Virginia Tech vs. Penn State vs. Univ. of Tennessee Architecture

I have been accepted into the B.Arch program at Virginia Tech, Penn State, and University of Tennessee. I have done some research on Design Intelligence and know that Virginia Tech is very highly ranked, Penn State is pretty well ranked, and Tennessee is not ranked very well (this ranking is also in order of most to least expensive for me to attend). I would really appreciate any insight on these three programs and career opportunities after graduation.

Each of these schools has things I really like and would be excited about, and it’s going to be a very hard decision to make. I would like to know how important these rankings should be in my decision making process-- will I still be prepared for a career and have great job opportunities if I go to Tennessee, or will these opportunities be significantly better at Virginia Tech? Any insight is greatly appreciated!

@architect538, Congratulations on some strong acceptances. I don’t know much about U of Tennessee’s architecture program so I’m not in a position to compare one to one; however, DI’s ranking would be fairly low on my list of important criteria to consider when making a decision. To me, the key points of differentiation would be the cost of attendance, the culture of the institution that the program resides in and the appeal of each geographic location.

As with any undergraduate decision, finances are the first consideration. How does the cost of each align with what your family can afford? What’s the actual cost differential, how much (if any) debt is involved?

Because the curriculums of BArch programs are regulated by the architecture board, you can be assured that you will study more or less the same material wherever you end up. Nevertheless, you may prefer the environment of a tech school, an art school or a design school within a “full service” university. None is better than another, just different.

Firms tend to hire locally both for internships during your school years and for entry level jobs after graduation, so where you intend to practice is another factor to consider. I think this is where name recognition is most influential: Schools with wider reputations have a wider hiring radius. I’m not denying the power of prestige, but I wouldn’t put it above cost and fit.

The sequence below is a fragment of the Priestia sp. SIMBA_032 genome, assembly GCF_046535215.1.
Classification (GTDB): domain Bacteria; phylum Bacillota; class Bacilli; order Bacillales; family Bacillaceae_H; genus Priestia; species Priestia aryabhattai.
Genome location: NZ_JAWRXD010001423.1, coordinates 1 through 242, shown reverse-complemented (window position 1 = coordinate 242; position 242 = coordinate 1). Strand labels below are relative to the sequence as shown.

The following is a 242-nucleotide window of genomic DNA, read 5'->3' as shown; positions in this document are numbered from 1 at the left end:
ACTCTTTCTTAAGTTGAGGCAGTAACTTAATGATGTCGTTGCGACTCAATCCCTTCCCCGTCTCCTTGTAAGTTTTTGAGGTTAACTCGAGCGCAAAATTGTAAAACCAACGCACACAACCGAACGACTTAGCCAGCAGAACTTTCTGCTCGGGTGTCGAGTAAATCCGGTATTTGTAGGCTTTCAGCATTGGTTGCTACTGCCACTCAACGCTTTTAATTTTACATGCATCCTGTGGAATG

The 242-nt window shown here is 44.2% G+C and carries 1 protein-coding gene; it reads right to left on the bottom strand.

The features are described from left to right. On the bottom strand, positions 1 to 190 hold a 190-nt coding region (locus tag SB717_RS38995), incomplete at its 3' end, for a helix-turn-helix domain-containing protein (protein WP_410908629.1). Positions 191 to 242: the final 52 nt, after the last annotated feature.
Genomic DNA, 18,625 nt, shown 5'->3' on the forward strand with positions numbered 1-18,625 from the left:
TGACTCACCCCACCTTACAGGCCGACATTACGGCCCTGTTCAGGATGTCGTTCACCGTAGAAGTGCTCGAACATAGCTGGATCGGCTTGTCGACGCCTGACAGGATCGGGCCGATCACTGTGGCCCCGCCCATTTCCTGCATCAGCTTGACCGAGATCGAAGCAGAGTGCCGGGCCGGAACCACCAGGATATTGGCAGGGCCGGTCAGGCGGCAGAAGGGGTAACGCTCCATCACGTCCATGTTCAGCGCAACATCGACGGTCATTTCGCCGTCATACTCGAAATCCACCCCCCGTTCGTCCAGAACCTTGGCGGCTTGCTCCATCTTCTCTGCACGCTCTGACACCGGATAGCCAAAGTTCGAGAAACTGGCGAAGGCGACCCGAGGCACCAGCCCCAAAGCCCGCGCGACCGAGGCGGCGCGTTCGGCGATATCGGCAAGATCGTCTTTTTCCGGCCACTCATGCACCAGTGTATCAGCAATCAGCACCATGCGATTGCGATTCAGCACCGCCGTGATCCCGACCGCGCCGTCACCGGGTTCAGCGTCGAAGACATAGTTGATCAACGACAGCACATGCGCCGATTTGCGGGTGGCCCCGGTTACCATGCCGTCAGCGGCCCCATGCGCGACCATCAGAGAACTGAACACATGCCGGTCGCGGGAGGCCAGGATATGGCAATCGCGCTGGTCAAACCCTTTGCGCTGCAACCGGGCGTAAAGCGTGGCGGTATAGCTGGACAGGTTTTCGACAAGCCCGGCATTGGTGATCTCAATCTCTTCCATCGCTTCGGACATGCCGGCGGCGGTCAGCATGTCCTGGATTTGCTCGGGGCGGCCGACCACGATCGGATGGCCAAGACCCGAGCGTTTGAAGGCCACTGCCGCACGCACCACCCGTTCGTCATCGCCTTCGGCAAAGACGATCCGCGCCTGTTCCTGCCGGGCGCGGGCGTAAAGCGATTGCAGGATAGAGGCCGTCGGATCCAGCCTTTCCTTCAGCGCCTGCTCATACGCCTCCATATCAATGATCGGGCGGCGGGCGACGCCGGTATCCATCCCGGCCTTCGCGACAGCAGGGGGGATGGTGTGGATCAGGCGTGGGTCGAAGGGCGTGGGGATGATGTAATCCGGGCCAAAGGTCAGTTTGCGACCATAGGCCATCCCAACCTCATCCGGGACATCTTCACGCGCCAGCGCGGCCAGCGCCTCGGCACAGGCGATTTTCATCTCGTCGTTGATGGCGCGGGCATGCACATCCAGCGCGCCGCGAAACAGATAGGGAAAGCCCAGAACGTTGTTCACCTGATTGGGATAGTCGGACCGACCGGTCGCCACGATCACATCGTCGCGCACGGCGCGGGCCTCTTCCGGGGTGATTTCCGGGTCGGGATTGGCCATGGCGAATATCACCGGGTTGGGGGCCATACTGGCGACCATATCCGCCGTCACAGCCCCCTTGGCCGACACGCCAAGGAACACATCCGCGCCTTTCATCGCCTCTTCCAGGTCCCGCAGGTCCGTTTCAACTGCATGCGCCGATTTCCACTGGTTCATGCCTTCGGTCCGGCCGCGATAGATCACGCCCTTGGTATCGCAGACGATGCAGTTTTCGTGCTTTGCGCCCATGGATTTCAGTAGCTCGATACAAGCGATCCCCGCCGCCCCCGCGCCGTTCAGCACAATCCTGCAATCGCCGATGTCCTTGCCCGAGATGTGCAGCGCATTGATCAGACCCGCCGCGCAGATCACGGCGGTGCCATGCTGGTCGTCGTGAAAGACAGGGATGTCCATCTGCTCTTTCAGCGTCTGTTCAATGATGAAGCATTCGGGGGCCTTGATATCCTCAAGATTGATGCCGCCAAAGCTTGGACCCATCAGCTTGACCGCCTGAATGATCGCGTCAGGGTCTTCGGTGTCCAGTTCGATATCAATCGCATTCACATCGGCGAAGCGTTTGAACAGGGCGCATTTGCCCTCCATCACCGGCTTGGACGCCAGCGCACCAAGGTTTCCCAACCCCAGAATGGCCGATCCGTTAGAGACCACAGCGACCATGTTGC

So in making your decision, evaluate the comparative costs, the culture of the parent institution and the appeal of the geographic location. You should also look at features of each program: the strength of the faculty, the background of visiting professors and critics, study abroad opportunities, thesis requirements and multi-disciplinary degree programs.

Ask the individual programs for specific information on the types of internships student have held and the jobs they’ve landed post graduation. BArch programs are notorious for high drop out rates, so they tend to be generous with their time to address applicants’ questions and concerns. Take advantage of the information on offer.


Super helpful reply from @momrath.

Doubling down on the cost element: arch degrees often take 5 years (with placement time), starter jobs in arch do not pay especially well, and an MArch may be in your future. Debt makes all of those things harder.


Yes. Masters in Architecture is often a requirement for jobs. I would factor that in or see if any have a dual degree program.

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How much difference in cost? VT is very well known for Arch.

As the pp suggested, ask the other programs where recent grads have gone, then use that to see if it’s worth the cost difference. With a competitive field, often it’s worth paying the higher cost - but that’s never a blanket statement. How much higher and what are the outcomes from the other places? Do the math and look at the possible outcomes.

Thank you so much for all your helpful input! I have been looking into each program a lot, planned a Zoom meeting with the Architecture director at one of the schools, and even found the list of firms that come to each school’s career fair. With this info, I am now definitely leaning towards VT as it seems they have significantly hiring appeal to the firms across the country. I also like the feel of their overall school and campus (hard to visit right now in the pandemic). Money-wise, final offer packets have not been sent out yet, but VT’s higher price is not a huge step up from either of the other schools, and it seems like it would be worth it in the end.


How did you already receive your VT decision?

I applied Early Action, but I received my decision in November through the Campus Connection Program. I still have to wait for the official offer on February 19.

Ohhh awesome I didn’t know what that was. Congratulations!

That is encouraging and is in line with our decision. D wants out of state despite getting accepted to two good in-state programs. Accepted to all out of state applications but the fit (5 year program, location, close to medium/ large city) made UTK the winner. I would think grads would have great options in Knoxville, Nashville and Atlanta.

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